Based on an empirical study, we explore children’s primary and secondary perceptions on infinity. When discussing infinity, children seem to highlight three categories of primary perceptions: processional, topological, and spiritual. Based on their processional perception, children see the set of natural numbers as being infinite and endow Q with a discrete structure by making transfers from N to Q. In a continuous context, children are more likely to mobilize a topological perception. Evidence for a secondary perception of arises from students’ propensities to develop infinite sequences of natural numbers, and from their ability to prove that N is infinite. Children’s perceptions on infinity change along the school years. In general, the perceptual dominance moves from sequential (processional) to topological across development. However, we found that around 11–13 years old, processional and topological perceptions interfere with each other, while before and after this age they seem to coexist and collaborate, one or the other being specifically activated by the nature of different tasks.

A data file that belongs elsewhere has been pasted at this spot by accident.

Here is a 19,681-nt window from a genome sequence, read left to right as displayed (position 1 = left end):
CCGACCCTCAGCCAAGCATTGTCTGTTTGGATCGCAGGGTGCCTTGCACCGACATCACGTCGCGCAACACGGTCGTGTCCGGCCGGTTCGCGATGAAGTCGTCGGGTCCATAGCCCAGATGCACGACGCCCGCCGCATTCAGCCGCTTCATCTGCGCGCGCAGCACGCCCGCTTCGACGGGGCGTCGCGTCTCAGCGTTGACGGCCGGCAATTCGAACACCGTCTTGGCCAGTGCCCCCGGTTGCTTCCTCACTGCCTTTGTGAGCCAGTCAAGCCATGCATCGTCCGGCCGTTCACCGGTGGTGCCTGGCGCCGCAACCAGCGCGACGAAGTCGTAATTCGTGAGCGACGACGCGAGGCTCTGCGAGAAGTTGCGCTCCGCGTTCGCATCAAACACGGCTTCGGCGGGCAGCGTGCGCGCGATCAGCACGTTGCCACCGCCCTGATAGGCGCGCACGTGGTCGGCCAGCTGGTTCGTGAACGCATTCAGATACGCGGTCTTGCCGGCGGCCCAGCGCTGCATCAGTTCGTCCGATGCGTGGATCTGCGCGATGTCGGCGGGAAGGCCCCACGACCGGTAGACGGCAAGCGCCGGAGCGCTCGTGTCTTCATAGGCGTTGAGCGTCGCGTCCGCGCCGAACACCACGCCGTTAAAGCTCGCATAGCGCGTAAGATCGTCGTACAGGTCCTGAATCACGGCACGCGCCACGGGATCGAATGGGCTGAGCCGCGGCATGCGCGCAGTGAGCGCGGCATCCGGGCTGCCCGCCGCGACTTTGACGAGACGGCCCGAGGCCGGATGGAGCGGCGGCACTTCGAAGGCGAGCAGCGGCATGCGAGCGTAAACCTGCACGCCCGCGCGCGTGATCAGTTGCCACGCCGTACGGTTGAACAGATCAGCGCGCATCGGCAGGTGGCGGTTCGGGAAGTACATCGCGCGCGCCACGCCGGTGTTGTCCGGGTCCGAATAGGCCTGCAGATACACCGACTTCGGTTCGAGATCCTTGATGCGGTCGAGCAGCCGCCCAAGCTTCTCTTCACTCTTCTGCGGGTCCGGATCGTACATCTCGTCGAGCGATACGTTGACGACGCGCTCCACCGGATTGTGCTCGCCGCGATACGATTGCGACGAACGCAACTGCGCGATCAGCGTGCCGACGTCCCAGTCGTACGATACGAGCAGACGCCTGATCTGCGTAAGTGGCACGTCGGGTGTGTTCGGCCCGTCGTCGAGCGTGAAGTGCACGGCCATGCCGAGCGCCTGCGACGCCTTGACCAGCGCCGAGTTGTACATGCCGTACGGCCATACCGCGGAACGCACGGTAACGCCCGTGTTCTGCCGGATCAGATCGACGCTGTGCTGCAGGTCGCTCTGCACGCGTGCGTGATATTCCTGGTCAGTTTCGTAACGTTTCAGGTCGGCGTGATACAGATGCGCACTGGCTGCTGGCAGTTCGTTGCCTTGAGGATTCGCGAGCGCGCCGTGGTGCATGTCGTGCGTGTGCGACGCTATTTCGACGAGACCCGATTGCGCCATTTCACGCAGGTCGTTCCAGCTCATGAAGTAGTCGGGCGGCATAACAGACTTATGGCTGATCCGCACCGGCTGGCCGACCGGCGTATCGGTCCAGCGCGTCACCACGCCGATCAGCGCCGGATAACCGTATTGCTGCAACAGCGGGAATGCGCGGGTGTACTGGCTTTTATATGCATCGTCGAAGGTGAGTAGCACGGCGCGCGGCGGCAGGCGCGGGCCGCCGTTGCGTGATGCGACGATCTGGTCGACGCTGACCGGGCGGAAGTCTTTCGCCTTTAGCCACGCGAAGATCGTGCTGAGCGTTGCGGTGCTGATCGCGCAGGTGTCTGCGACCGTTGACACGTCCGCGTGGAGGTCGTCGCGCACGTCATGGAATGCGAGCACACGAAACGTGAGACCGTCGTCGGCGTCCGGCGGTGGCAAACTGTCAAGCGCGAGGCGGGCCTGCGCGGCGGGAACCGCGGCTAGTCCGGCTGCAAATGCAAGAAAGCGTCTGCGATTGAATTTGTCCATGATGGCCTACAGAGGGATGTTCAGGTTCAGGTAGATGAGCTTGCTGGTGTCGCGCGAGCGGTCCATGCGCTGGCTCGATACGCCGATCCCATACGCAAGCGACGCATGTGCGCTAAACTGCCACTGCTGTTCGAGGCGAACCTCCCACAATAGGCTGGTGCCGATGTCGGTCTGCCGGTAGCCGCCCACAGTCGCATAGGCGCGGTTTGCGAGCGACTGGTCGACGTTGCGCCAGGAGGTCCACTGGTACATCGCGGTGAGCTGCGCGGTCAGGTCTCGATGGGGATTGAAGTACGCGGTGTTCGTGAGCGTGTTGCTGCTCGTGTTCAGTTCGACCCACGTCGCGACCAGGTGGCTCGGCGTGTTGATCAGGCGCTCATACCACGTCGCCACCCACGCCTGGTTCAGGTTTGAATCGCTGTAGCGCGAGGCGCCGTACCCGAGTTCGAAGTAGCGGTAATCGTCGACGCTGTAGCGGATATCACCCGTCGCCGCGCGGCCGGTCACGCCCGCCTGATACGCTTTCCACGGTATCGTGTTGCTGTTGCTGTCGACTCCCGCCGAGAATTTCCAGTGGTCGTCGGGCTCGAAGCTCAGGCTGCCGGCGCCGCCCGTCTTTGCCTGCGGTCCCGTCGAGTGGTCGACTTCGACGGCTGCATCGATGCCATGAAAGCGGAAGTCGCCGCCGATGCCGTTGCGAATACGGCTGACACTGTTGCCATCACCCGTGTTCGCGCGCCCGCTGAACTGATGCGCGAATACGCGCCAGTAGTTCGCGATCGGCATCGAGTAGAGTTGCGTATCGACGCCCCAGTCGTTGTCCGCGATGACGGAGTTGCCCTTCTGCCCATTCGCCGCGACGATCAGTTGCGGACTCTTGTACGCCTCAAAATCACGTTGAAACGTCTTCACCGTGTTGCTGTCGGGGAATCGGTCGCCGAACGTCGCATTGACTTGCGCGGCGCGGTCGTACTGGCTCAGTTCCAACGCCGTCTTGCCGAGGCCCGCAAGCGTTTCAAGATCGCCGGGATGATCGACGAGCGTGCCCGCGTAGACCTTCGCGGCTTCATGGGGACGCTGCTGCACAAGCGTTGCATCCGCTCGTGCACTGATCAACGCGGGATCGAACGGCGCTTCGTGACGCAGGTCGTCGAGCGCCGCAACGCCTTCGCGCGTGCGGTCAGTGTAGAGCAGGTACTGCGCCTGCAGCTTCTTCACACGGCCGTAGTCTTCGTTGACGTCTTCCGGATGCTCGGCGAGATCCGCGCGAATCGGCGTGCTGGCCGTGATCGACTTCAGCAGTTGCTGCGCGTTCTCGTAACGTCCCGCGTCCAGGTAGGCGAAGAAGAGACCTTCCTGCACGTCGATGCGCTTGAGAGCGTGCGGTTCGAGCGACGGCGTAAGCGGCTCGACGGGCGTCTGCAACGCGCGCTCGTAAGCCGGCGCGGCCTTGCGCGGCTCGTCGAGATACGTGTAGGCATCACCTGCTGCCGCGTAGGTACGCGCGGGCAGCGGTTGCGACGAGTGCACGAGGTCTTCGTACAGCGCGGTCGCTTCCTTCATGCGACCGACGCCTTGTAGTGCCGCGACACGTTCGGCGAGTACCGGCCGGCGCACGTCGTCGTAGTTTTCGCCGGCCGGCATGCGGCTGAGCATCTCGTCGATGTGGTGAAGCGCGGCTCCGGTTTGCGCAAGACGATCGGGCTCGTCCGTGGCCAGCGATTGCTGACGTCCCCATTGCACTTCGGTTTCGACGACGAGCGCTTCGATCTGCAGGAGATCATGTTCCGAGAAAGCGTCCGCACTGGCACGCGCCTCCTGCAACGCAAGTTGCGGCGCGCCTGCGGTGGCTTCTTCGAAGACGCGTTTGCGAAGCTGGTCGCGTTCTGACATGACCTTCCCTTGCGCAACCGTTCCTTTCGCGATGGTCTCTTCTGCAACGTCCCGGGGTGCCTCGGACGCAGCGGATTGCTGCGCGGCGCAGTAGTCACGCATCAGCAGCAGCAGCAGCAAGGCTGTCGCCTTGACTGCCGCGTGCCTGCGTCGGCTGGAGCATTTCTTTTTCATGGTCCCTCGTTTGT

- RT @shankerinst: We are devastated to report the death of David K. Cohen, a founding member of the Albert Shanker Institute’s board of dire… 4 months ago
- Check this out! twitter.com/SLSingh/status… 5 months ago
- I really appreciated the keynote by @deborah_ball #TWSummerInstitute To quote some of her closing words: "It's coll… twitter.com/i/web/status/1… 7 months ago
- RT @TeachingWorks: Today is the day! If you signed up to join us, the link to view our #TWSummerInstitute keynote address today is waiting… 7 months ago
- Looking forward to the lecture by @deborah_ball at #TWSummerInstitute 7 months ago